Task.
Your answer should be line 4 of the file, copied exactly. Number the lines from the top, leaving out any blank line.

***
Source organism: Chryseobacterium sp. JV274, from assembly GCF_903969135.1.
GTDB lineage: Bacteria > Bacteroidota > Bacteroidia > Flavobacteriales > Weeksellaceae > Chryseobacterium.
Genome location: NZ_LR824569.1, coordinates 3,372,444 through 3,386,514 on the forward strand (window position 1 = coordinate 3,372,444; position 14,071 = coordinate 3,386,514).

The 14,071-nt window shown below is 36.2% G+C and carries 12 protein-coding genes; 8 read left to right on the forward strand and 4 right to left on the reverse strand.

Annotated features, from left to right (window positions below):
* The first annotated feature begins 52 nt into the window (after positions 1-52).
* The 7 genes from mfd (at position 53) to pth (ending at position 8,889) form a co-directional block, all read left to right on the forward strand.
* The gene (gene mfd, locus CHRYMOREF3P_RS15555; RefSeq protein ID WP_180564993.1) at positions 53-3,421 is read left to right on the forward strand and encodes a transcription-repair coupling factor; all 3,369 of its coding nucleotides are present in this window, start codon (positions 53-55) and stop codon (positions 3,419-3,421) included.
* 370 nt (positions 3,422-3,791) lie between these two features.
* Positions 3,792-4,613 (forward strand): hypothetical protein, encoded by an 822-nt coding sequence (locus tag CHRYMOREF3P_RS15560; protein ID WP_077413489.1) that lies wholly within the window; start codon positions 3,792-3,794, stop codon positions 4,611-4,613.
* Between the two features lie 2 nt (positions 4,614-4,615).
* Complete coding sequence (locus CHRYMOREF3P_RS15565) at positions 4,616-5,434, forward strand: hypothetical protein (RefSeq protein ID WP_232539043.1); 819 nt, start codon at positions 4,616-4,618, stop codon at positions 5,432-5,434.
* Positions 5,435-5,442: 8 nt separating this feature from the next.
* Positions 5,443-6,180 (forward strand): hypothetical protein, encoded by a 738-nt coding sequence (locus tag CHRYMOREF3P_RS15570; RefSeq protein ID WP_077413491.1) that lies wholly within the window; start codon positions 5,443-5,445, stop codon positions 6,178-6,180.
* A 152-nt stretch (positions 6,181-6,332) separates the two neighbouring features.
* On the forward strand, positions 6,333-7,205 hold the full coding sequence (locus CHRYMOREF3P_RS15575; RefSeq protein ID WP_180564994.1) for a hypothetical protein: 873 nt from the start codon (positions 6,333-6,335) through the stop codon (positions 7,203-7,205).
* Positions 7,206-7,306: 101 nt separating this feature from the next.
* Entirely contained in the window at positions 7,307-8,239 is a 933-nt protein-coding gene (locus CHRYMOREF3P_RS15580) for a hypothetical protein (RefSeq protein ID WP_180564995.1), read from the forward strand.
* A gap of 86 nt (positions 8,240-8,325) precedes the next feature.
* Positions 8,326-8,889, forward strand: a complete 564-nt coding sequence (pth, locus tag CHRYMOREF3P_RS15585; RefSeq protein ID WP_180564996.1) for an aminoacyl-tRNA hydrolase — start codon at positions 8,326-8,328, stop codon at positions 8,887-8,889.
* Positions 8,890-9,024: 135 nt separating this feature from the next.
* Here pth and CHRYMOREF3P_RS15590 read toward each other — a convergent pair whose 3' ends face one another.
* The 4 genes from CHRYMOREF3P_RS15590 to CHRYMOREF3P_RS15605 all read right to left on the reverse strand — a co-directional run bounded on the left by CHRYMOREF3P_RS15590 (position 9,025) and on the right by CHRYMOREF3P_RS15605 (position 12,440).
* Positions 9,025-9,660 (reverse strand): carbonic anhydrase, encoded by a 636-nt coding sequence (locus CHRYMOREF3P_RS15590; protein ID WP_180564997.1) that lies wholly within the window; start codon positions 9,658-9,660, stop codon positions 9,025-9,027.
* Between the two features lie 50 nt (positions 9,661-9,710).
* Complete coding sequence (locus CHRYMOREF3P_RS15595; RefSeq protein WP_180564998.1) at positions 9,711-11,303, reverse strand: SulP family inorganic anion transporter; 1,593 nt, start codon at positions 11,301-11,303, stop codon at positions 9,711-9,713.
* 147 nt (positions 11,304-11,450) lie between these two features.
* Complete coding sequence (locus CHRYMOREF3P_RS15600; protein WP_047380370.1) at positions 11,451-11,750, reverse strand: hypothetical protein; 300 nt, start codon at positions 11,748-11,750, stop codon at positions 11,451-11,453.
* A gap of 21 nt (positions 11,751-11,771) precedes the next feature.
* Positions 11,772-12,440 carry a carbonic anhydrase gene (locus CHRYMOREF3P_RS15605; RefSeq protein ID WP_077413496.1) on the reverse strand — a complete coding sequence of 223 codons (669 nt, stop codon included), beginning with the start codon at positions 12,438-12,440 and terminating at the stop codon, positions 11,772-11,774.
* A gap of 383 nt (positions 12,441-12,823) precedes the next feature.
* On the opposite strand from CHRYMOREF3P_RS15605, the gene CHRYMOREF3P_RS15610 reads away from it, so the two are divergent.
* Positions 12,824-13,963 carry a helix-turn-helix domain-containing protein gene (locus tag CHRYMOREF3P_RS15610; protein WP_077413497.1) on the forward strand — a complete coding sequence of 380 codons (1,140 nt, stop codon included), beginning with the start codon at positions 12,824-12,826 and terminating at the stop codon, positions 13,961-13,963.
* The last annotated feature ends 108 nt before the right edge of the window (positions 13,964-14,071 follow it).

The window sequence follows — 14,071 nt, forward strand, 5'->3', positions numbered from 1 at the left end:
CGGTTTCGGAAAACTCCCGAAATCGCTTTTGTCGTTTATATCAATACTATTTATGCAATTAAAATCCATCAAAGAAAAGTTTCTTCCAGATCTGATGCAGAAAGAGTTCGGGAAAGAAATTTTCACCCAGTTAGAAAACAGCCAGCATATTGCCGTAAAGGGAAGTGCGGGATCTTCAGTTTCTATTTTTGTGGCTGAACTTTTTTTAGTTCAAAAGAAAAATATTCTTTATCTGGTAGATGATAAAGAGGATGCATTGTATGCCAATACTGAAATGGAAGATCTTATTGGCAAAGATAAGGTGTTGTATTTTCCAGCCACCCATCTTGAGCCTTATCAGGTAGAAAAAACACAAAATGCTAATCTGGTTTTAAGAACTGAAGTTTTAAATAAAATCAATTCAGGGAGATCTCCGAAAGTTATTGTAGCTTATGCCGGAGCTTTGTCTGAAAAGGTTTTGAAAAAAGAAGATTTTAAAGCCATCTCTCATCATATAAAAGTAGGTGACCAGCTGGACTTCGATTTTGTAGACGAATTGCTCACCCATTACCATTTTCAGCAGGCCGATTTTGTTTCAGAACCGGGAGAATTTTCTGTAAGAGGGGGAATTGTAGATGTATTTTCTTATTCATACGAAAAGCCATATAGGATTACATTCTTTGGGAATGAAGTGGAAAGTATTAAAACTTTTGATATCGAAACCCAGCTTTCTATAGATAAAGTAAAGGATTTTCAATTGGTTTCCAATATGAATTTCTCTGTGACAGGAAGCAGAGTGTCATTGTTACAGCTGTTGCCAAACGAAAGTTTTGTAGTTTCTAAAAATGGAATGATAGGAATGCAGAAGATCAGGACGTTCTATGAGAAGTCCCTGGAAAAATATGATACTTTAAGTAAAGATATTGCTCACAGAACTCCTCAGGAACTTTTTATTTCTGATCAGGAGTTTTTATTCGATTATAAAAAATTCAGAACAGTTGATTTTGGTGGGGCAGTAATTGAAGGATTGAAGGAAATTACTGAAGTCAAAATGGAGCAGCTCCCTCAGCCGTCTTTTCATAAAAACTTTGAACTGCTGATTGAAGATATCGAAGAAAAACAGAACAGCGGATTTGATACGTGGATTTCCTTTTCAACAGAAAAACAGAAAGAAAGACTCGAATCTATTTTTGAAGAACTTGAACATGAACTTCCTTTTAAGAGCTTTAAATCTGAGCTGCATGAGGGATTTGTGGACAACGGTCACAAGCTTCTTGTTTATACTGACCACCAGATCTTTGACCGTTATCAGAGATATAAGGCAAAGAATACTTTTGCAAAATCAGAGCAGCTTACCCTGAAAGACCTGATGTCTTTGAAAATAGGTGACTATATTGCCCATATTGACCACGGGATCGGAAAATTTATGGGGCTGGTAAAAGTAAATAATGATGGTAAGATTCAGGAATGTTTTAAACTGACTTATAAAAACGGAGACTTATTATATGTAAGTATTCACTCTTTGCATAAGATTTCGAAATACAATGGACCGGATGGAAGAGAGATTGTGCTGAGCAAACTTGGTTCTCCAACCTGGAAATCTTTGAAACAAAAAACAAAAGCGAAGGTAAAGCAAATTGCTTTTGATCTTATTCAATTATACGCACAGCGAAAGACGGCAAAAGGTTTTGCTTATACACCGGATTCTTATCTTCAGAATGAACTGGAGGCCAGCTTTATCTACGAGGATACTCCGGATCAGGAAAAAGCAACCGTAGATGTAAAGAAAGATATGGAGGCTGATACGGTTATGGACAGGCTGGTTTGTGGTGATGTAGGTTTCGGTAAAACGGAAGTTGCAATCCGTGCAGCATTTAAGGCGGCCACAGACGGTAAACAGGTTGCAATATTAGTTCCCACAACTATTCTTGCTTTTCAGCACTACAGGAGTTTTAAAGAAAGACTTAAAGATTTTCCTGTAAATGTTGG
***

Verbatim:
The 14,071-nt window shown below is 36.2% G+C and carries 12 protein-coding genes; 8 read left to right on the forward strand and 4 right to left on the reverse strand.